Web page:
Account Coordinator Jobs: Career and Salary Facts

Research what it takes to become an account coordinator. Learn about education requirements, job duties, average wages and job outlook to find out if this is the career for you. Schools offering Sales & Marketing degrees can also be found in these popular choices.

What Is an Account Coordinator?

Anytime someone needs to deal with a company or a business, whether you walk into a store or call a company, more than likely you will deal with an account coordinator. The main task of customer service representatives (account coordinators) is to listen and communicate answers to customers problems. Customer service reps work with the public by taking orders, making alterations, or taking returns. They work to help customers remain customers, and if they cannot answer a question, they may refer them to customer supervisors for further aid.

Account coordinators combine customer service duties with account management tasks. The following chart covers some of the job skills, education requirements and earning potential for account coordinators.

Degree Required High school diploma or equivalent
Education Field of Study Marketing
Advertising
Sales
Key Skills Personable, calm, problem solving
Job Growth (2014-2024) 10% for all customer service representatives*
Median Salary (2015) $31,720 for all customer service representatives*

Source: *U.S. Bureau of Labor Statistics

What Will I Do as an Account Coordinator?

Account coordinators work in several industries, but they typically find jobs in customer service, sales and marketing. Account coordinators are responsible for the administrative activities related to managing client accounts. This entry-level position can lead to a career in account management.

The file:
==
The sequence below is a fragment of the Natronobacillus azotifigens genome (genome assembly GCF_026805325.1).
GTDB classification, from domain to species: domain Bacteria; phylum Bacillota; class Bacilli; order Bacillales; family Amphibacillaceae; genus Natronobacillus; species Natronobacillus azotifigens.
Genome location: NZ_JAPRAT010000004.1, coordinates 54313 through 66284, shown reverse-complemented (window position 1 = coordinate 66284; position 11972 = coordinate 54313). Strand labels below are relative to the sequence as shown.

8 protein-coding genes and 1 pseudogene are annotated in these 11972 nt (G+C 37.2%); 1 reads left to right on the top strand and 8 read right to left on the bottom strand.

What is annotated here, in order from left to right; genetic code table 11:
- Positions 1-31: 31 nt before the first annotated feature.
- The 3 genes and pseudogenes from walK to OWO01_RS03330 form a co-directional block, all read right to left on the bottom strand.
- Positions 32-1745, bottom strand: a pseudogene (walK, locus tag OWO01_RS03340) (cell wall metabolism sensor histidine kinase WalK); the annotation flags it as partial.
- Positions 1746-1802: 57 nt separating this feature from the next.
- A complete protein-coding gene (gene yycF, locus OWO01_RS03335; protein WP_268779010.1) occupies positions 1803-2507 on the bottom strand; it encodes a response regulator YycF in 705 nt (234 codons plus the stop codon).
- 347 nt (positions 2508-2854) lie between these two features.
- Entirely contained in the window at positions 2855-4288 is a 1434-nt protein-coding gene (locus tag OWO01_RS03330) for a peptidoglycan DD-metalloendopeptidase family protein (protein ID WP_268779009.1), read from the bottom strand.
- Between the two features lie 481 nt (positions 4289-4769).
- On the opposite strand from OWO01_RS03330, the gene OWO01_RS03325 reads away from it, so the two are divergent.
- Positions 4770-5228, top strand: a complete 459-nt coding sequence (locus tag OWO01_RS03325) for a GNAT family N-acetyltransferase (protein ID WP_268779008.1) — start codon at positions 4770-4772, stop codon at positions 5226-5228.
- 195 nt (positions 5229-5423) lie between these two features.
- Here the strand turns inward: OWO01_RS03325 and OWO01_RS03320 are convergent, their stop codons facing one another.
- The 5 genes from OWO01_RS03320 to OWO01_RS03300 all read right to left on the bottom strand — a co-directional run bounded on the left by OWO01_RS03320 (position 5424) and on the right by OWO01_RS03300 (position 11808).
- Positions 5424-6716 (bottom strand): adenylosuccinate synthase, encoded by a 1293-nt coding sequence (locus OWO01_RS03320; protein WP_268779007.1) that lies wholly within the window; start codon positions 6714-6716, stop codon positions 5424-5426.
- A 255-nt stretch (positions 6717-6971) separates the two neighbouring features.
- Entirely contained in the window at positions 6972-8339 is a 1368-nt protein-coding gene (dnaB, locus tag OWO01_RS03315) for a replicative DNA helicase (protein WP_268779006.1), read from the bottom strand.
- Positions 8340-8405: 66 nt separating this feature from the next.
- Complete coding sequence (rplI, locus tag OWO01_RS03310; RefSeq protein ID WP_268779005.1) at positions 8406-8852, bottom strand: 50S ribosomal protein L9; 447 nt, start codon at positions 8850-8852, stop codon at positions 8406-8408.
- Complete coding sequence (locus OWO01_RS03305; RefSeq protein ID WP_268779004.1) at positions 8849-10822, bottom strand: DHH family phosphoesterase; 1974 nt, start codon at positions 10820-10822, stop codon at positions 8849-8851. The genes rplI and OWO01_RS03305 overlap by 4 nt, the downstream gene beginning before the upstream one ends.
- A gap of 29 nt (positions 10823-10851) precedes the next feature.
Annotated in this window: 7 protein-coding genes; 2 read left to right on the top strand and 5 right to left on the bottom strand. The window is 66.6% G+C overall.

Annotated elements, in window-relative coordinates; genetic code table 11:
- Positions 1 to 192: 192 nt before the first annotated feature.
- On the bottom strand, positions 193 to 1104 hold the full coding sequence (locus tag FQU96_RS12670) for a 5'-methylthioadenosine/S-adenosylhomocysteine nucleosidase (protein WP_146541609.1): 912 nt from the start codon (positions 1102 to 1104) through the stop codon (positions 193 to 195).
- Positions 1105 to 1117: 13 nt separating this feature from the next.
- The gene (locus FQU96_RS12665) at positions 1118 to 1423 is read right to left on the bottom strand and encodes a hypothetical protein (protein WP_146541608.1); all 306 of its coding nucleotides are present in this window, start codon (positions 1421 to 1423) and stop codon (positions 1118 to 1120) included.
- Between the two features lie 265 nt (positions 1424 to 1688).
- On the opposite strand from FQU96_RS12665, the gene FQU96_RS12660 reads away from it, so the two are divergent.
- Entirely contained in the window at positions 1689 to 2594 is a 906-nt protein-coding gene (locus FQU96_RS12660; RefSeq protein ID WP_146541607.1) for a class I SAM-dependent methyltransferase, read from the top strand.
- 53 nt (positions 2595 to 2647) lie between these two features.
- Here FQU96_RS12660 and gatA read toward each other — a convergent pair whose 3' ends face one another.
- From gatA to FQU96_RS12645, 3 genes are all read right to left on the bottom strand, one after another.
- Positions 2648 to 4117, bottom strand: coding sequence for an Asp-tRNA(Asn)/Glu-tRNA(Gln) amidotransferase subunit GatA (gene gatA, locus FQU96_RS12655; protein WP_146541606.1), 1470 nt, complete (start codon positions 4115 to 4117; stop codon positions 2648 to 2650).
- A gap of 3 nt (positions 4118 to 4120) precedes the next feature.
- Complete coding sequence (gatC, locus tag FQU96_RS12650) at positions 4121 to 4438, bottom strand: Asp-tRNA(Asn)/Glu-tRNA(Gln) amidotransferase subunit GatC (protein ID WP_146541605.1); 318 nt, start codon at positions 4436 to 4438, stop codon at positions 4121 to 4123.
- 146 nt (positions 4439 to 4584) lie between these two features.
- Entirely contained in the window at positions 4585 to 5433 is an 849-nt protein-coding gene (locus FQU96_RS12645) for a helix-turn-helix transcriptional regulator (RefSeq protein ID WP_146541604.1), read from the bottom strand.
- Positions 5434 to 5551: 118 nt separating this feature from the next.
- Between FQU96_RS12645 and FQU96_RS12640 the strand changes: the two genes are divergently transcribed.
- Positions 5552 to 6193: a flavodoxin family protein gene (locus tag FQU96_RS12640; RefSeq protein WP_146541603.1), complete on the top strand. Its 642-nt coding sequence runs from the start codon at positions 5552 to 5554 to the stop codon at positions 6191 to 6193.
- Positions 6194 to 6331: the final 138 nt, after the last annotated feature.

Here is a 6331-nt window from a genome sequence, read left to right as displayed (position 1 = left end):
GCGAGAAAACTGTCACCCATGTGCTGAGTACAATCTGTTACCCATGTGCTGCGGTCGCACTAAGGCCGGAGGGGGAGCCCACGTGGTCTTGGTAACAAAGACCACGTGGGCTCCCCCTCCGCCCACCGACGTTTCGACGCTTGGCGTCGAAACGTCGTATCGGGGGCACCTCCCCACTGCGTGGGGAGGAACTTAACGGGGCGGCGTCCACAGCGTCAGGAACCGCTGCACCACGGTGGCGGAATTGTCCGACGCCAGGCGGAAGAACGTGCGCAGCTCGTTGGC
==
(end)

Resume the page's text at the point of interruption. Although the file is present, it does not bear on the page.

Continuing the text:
In general, you can expect to answer customer questions and resolve complaints, develop and maintain relationships with vendors, create client proposals and work with accounting staff to process invoices. In the customer service industry, you would answer inquiries about products or services, review client invoices to ensure accuracy and monitor the performance of customer contracts. In the marketing industry, you would stay abreast of campaign deadlines and work with editors and other campaign staff to ensure campaign specifications are met.

What Education Should I Pursue?

Some customer service opportunities may only require a high school diploma; however, specialized positions, such as those in technology, may require some post-secondary education. Account coordinators in the customer service industry receive on-the-job training, but an associate's degree, at minimum, in a related discipline can enhance your job opportunities.

Entry-level opportunities in marketing, sales and advertising typically require a bachelor's degree. Many colleges and universities offer programs in marketing or advertising. You can expect to take courses in copywriting, media, international advertising, ethics and sales communication. Advancement to account management positions frequently requires at least a bachelor's degree, but a master's degree may be beneficial in some industries.

How Much Can I Expect to Earn?

The U.S. Bureau of Labor Statistics (BLS) reported that customer service representatives earned an average salary of $31,720 during 2015 (www.bls.gov). Most workers in this occupation earned between $20,250 and $53,030.

What Are Some Related Alternative Careers?

A high school diploma is all one needs to fill some of the related careers for an account coordinator. These careers could include becoming a insurance sales agent, retail sales worker, or receptionist. Insurance sales agents contact possible customers with insurance products they may be interested in. They give information and discuss any possible concerns a customer may have. Retail sales workers work with retail merchandise and handle customer questions. They may stock products as needed or sell needed products such as car parts, clothing or grocery items. Receptionists are the face of a company in most instances. They answer phones, make appointments, file reports or take orders from customers. Most of the time they give general information to the public about their company.

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